“If you have baby items you need to get rid of immediately, I invite you to donate them directly to_______.

Option 4: The Storage Request

I understand that it isn’t that you don’t want these baby items, but that you currently don’t have space for them. Knowing that you will want to utilize them in the near future, you may ask around to see if anyone close to you has storage space to spare. A parent who lives nearby would be apt, or a yet-childless-friend. This script might sound something like,

“I was wondering if you had any extra space where I might store x number of boxes of baby goods for z number of months. I will label the boxes, and make sure that they are organized according to category/ age range so that retrieving them, when the time comes, will be easy for both of us.”

Option 5: The Flat Refusal

Here’s where I’m going to kick your butt a little, Melissa. Ultimately, girl, your home is your own. That means it’s your responsibility to lay down the law when necessary. No one can actually force gifts upon you, and if your house is filled with stuff you wish wasn’t in it, it’s clear you haven’t been executing your power as homemaker and mother enough.

You need to create boundaries and then ensure that those around you adhere to them. Remember, no one is going to know you don’t want more baby stuff or stop giving you things unless you make it really clear. And trying to say no, having it fall on deaf ears, and then accepting more baby stuff afterwards is wussing out, my peanut.

Make sure that your crew is vastly aware of the reason you are turning their gifts down as well. If you’re vague about this, it may be taken as simply, “Oh, she’s just trying to be gracious, but I know she really needs this stuff so I’m going to give it to her anyways.”


“I have no space in my house to put your gift. Therefore I cannot accept it.” Boom. There’s a flat refusal.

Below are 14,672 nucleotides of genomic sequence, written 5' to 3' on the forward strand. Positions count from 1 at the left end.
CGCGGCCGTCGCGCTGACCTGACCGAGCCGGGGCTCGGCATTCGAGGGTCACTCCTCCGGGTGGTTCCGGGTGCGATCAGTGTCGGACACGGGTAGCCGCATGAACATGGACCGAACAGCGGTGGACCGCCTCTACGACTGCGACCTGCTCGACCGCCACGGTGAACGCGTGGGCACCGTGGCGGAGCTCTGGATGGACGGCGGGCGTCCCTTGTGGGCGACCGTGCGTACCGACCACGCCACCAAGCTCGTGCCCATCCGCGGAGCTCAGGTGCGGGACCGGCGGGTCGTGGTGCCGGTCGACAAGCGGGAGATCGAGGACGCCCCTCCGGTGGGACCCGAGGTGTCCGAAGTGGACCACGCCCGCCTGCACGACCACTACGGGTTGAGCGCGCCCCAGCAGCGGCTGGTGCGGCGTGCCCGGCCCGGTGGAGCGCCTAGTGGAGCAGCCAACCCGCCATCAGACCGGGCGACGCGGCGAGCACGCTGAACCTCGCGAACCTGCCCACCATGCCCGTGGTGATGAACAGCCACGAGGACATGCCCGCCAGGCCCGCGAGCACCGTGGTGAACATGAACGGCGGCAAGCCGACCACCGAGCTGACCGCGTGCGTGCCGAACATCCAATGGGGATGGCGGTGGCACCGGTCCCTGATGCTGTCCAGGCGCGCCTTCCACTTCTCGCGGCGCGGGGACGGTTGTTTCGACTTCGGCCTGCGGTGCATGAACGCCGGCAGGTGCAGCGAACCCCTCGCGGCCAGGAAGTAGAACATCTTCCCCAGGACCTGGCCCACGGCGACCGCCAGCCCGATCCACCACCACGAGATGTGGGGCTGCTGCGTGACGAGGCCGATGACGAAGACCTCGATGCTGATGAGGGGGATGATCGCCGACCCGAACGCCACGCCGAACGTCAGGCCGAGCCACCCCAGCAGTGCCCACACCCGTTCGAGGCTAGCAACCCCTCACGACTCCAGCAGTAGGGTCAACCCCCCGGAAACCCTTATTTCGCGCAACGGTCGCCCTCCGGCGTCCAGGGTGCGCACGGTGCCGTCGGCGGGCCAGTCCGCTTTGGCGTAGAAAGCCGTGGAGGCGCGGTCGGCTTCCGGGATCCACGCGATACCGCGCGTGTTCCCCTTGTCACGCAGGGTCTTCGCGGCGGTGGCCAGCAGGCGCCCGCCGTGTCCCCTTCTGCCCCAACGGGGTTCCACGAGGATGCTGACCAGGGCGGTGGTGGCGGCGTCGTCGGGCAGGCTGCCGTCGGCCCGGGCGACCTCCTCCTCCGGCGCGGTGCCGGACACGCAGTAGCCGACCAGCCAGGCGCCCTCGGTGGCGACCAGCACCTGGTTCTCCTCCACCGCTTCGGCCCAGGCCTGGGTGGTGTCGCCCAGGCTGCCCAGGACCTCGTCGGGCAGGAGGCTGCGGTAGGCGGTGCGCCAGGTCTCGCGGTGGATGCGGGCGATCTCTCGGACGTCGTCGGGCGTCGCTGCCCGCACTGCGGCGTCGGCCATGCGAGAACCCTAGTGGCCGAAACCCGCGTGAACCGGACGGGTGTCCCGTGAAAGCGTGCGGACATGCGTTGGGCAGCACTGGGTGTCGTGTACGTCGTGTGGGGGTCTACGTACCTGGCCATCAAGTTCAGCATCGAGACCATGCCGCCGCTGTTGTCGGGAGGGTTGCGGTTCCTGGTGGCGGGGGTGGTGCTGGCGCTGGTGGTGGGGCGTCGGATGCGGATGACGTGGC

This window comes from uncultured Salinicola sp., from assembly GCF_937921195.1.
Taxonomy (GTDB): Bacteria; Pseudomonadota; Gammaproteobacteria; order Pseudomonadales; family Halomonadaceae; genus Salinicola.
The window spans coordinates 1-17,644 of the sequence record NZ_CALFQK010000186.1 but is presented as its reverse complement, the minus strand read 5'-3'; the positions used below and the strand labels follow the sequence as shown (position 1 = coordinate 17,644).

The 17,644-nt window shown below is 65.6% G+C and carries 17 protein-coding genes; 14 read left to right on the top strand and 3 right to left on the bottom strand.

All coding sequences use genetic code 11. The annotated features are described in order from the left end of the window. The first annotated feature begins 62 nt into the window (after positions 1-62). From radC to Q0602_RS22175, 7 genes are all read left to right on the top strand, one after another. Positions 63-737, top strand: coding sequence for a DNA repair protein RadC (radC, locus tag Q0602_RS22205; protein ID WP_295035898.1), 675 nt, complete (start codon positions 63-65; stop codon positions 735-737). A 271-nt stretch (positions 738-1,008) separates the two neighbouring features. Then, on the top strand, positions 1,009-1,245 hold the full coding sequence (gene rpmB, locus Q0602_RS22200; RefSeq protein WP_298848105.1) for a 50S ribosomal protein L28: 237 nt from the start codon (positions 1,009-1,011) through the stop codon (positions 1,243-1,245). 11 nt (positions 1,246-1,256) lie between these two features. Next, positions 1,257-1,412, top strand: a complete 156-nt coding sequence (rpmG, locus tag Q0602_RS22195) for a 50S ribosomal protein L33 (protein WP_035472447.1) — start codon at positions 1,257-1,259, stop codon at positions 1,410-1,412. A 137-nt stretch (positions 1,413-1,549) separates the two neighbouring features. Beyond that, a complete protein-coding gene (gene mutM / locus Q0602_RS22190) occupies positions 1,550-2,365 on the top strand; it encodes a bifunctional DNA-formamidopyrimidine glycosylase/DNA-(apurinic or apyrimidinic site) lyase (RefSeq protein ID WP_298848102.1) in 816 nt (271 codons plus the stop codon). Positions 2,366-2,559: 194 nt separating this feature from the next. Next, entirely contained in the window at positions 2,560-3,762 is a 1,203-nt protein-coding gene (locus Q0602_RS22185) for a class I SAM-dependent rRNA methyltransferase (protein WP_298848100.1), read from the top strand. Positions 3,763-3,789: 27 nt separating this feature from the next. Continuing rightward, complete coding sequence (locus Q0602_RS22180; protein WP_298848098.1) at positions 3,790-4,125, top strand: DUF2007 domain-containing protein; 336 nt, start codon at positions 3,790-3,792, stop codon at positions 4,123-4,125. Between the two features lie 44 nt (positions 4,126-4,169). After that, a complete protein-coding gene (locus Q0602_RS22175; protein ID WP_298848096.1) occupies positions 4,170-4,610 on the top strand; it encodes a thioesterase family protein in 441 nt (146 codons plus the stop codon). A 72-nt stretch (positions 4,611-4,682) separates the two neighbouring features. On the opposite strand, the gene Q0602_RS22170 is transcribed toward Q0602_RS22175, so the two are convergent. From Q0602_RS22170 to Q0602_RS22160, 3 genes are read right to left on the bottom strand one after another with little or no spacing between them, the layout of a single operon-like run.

* * *

Melissa, I hope these 5 options for dealing with over-baby-gifting helps. Please report back and let us know how it all goes. And if you, dear reader, have any suggestions for how to handle this situation, please don’t hesitate to throw them into the mix. If you have been in a similar situation, we would all love to hear how you handled it, what worked and what didn’t.

That wraps it up for today, apricots! Thanks for reading, and until next time–

Image credits: Real SimpleTip Junkie, Tip Junkie, Lovely Design, unknown Bugaboo Handmade, Design SpongeLovely Design


  1. Easy! Donate all the materials you don’t need. Sounds like a #firstworldproblem
    Put the things in a bin and when it’s full take it the your nearest donation center.
    Don’t beat yourself up about it–it’s not that complicated.

  2. Great solutions to the firstworldproblem :) I can definitely relate to not having enough space to store an abundance of gifts. Remember back to the wedding days…I still have stuff stored in my front closet and feel horribly guilty about it. xoxo

  3. Thanks for this Annie. Deep down I know the solutions but I have been finding it difficult for a number of reasons.

    I think people buy stuff to feel like they are part of things with their grandson, nephew etc. and whilst I do tell them not to buy stuff I am always a little afraid that I will come across as mean or controlling. (When I expressed to mil that I was finding all the stuff overwhelming she just brushed it off and said “get used to it”)

    Also on the flip side there is no doubt it is expensive to raise a baby so a part of me thinks I should be grateful and that toy/outfit/box of nappies might save me $10 at some point.

    What I have mostly been doing up to this point is donating stuff I won’t use to charity. I feel good about this but having said that I haven’t been caught out yet – maybe next time the mil visits she will ask me where the 1 metre high Easter bunny is – lol.

    I love the idea of asking the gift givers to store the stuff for me – maybe then they won’t buy so much – I hadn’t thought of this.

    Mostly I love the pep talk you gave at the end. You are right this is my home and I can decide what goes in it.

    • I can totally understand that it goes beyond gifts– it’s a symbol of their being involved, which is why I did mention including something about that fact in one of the scripts. Anyhow, I’m really glad you found some of the suggestions helpful, and that you liked my pep talk!!

  4. The flat refusal is bold. But so hard.